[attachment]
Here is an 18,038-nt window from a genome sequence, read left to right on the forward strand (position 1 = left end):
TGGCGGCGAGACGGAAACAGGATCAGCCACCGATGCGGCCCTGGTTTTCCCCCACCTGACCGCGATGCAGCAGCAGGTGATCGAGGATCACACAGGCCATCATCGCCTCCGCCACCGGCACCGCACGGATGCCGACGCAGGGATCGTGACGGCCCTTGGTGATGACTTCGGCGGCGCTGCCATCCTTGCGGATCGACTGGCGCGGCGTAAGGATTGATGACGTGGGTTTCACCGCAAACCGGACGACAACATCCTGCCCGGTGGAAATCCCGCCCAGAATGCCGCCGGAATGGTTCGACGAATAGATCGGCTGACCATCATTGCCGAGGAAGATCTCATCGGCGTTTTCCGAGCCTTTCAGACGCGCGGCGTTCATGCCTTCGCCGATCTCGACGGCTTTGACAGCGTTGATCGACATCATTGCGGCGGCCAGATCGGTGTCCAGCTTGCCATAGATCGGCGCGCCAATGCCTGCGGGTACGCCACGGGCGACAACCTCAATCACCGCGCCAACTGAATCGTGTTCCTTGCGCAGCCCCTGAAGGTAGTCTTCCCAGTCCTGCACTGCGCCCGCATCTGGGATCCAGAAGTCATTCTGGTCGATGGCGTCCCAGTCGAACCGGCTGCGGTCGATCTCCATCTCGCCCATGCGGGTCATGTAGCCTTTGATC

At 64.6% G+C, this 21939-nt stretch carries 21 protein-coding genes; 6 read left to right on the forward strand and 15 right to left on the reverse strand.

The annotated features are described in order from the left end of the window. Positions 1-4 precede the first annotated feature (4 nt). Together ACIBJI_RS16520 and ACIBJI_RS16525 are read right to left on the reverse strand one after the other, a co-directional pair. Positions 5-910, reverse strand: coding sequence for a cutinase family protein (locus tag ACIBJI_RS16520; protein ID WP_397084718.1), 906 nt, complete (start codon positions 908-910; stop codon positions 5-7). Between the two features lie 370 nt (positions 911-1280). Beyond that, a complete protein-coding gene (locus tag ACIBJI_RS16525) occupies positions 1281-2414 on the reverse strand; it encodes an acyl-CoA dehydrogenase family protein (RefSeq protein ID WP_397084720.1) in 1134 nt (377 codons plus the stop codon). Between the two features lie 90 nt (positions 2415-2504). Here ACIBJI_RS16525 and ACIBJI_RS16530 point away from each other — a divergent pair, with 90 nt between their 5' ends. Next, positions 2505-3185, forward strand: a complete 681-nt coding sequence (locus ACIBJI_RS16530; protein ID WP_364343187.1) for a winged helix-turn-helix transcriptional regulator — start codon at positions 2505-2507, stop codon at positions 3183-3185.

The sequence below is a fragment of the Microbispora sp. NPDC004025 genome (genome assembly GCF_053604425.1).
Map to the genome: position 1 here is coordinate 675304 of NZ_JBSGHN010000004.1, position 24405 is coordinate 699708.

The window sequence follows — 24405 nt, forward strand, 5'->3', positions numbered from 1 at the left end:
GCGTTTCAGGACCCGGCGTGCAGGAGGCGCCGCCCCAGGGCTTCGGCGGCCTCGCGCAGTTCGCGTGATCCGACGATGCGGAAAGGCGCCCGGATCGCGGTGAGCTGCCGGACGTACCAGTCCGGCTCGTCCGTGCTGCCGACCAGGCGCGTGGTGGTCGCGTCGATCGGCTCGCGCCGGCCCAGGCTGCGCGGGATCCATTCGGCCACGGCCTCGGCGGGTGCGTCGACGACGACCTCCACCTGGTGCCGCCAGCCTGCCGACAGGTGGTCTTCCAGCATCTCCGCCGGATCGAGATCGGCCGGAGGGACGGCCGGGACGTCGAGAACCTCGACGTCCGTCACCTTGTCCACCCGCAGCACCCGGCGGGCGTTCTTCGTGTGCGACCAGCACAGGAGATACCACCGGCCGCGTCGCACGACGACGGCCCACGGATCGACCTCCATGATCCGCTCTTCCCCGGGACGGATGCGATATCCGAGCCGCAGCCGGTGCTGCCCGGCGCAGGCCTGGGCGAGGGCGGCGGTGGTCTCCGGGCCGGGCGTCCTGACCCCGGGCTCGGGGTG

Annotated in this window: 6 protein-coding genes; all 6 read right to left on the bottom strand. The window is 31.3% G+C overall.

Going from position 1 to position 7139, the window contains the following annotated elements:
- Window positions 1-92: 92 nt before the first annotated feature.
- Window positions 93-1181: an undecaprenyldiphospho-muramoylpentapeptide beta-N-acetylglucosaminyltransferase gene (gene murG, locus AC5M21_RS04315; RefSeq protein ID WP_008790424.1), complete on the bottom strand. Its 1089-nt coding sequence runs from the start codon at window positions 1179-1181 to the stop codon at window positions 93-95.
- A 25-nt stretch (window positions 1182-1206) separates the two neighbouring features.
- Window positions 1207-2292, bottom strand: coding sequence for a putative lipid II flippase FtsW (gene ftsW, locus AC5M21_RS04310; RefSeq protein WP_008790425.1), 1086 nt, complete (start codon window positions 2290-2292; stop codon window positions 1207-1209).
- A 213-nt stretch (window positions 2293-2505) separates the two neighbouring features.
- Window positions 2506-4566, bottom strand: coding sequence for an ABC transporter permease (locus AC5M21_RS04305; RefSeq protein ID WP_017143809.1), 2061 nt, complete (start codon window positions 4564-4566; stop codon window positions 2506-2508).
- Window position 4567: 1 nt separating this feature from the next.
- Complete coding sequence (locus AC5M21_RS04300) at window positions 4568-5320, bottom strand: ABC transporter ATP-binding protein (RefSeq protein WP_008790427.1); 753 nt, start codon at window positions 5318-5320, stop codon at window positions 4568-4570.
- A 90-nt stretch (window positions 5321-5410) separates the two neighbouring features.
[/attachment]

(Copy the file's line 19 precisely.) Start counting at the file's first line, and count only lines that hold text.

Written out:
- A 90-nt stretch (window positions 5321-5410) separates the two neighbouring features.